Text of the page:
Origin: PHL Webinar Series
Presenters - click here for more information
Kerri McGowan Lowrey, J.D., M.P.H.
Daniel G. Larriviere, M.D., J.D.
Hosea H. Harvey, Ph.D., J.D.
Every year, almost half a million children visit emergency departments for head injuries, many of which are due to sports-related concussions. Concussion is a complex and serious brain injury resulting from trauma to the head. In the late 1990s, national sports leagues began instituting concussion policies for testing, treatment, and return to play. Now, NHL, MLB, and MLS, players are subject to these rules. However many schools and local youth sports organizations haven’t followed suit. What legal interventions are appropriate at this level to address the problem of sports-related concussions?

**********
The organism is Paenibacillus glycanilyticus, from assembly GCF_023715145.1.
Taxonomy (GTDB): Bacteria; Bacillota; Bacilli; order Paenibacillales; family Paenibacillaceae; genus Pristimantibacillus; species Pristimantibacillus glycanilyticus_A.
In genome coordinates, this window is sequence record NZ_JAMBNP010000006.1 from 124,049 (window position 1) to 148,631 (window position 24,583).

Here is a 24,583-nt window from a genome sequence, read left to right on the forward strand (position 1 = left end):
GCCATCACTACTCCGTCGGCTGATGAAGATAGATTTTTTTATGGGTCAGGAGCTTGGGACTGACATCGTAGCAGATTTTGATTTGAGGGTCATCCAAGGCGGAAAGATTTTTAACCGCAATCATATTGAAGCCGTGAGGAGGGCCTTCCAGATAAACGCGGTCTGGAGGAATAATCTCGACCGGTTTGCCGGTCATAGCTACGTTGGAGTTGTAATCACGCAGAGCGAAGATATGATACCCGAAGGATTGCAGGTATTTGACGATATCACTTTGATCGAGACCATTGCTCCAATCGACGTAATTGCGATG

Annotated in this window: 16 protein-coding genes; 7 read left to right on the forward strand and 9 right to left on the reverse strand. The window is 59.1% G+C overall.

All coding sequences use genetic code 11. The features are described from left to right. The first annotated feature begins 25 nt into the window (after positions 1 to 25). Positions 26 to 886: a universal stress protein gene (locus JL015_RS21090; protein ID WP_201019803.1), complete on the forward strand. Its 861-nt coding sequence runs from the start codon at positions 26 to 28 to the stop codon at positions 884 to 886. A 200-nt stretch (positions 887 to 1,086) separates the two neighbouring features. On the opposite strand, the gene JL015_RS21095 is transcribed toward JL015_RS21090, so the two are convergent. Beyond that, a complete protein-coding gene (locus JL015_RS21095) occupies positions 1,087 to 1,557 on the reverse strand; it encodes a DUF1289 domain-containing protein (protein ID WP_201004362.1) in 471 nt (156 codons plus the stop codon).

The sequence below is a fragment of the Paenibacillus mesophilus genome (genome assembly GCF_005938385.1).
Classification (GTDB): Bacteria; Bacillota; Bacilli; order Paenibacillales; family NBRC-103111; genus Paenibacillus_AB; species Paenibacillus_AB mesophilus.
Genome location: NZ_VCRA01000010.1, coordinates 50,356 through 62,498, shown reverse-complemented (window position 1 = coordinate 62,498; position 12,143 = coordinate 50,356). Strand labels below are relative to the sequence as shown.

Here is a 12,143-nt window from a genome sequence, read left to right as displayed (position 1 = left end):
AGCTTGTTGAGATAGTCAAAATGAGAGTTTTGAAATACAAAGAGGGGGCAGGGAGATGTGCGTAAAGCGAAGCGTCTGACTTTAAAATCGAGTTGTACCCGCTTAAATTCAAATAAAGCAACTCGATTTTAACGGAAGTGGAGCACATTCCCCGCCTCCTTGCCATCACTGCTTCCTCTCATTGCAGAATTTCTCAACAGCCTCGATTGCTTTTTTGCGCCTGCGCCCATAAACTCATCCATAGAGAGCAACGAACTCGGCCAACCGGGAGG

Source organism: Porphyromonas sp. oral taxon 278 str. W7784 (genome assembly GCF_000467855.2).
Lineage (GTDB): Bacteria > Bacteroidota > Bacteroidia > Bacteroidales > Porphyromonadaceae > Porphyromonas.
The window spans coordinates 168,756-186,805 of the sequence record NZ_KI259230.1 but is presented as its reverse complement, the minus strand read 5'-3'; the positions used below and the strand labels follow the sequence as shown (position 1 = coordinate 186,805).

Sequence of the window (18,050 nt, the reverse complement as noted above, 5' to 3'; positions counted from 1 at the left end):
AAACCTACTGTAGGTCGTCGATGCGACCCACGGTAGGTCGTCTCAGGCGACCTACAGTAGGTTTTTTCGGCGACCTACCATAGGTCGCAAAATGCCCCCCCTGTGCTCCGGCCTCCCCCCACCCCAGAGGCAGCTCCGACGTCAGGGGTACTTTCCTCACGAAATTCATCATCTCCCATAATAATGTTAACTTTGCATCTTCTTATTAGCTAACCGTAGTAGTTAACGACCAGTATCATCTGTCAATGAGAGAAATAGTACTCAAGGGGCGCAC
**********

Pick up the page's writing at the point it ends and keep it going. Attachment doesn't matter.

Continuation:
This webinar addressed the physiology of concussions in young athletes, focusing on the particular features of this injury that make it difficult to diagnose and that pose unique challenges for treatment and recovery. Various legislative approaches to addressing concussions in youth sports were discussed, including ethical and legal implications in implementation of such laws in rural and poorer communities. Additionally, this webinar explored other plausible legal innovations to address the problem of sports-related concussions, and discussed gaps in current understanding of how law can help reduce harms associated with these injuries.
The PHL Webinar Series is presented in Partnership by: American Society of Law Medicine and Ethics (ASLME); Public Health Law Association (PHLA); Public Health Law Network; and PHLR.
Click here to view the slides from this program.